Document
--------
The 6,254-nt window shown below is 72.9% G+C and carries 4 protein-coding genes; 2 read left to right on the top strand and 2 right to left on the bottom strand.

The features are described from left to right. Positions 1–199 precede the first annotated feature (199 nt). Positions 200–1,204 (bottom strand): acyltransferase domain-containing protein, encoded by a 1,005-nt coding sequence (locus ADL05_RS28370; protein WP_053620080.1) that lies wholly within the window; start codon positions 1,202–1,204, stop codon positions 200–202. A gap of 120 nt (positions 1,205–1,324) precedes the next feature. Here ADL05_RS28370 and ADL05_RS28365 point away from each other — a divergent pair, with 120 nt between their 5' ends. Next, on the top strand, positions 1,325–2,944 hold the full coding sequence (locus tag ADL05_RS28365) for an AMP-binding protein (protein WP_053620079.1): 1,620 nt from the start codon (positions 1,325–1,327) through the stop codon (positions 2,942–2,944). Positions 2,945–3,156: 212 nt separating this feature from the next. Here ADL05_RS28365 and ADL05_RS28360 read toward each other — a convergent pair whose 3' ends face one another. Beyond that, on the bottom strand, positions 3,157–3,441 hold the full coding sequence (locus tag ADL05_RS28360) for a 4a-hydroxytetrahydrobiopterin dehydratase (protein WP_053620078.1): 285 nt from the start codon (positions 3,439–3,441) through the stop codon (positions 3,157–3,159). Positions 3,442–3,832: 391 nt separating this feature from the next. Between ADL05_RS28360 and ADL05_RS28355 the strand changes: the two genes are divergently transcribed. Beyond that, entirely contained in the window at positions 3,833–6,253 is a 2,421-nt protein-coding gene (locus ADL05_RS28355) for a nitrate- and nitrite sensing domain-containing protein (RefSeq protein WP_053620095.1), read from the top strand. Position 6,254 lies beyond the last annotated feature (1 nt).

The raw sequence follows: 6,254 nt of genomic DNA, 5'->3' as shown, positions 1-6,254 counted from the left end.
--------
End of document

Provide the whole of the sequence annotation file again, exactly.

The 6,254-nt window shown below is 72.9% G+C and carries 4 protein-coding genes; 2 read left to right on the top strand and 2 right to left on the bottom strand.

The features are described from left to right. Positions 1–199 precede the first annotated feature (199 nt). Positions 200–1,204 (bottom strand): acyltransferase domain-containing protein, encoded by a 1,005-nt coding sequence (locus ADL05_RS28370; protein WP_053620080.1) that lies wholly within the window; start codon positions 1,202–1,204, stop codon positions 200–202. A gap of 120 nt (positions 1,205–1,324) precedes the next feature. Here ADL05_RS28370 and ADL05_RS28365 point away from each other — a divergent pair, with 120 nt between their 5' ends. Next, on the top strand, positions 1,325–2,944 hold the full coding sequence (locus tag ADL05_RS28365) for an AMP-binding protein (protein WP_053620079.1): 1,620 nt from the start codon (positions 1,325–1,327) through the stop codon (positions 2,942–2,944). Positions 2,945–3,156: 212 nt separating this feature from the next. Here ADL05_RS28365 and ADL05_RS28360 read toward each other — a convergent pair whose 3' ends face one another. Beyond that, on the bottom strand, positions 3,157–3,441 hold the full coding sequence (locus tag ADL05_RS28360) for a 4a-hydroxytetrahydrobiopterin dehydratase (protein WP_053620078.1): 285 nt from the start codon (positions 3,439–3,441) through the stop codon (positions 3,157–3,159). Positions 3,442–3,832: 391 nt separating this feature from the next. Between ADL05_RS28360 and ADL05_RS28355 the strand changes: the two genes are divergently transcribed. Beyond that, entirely contained in the window at positions 3,833–6,253 is a 2,421-nt protein-coding gene (locus ADL05_RS28355) for a nitrate- and nitrite sensing domain-containing protein (RefSeq protein WP_053620095.1), read from the top strand. Position 6,254 lies beyond the last annotated feature (1 nt).

The raw sequence follows: 6,254 nt of genomic DNA, 5'->3' as shown, positions 1-6,254 counted from the left end.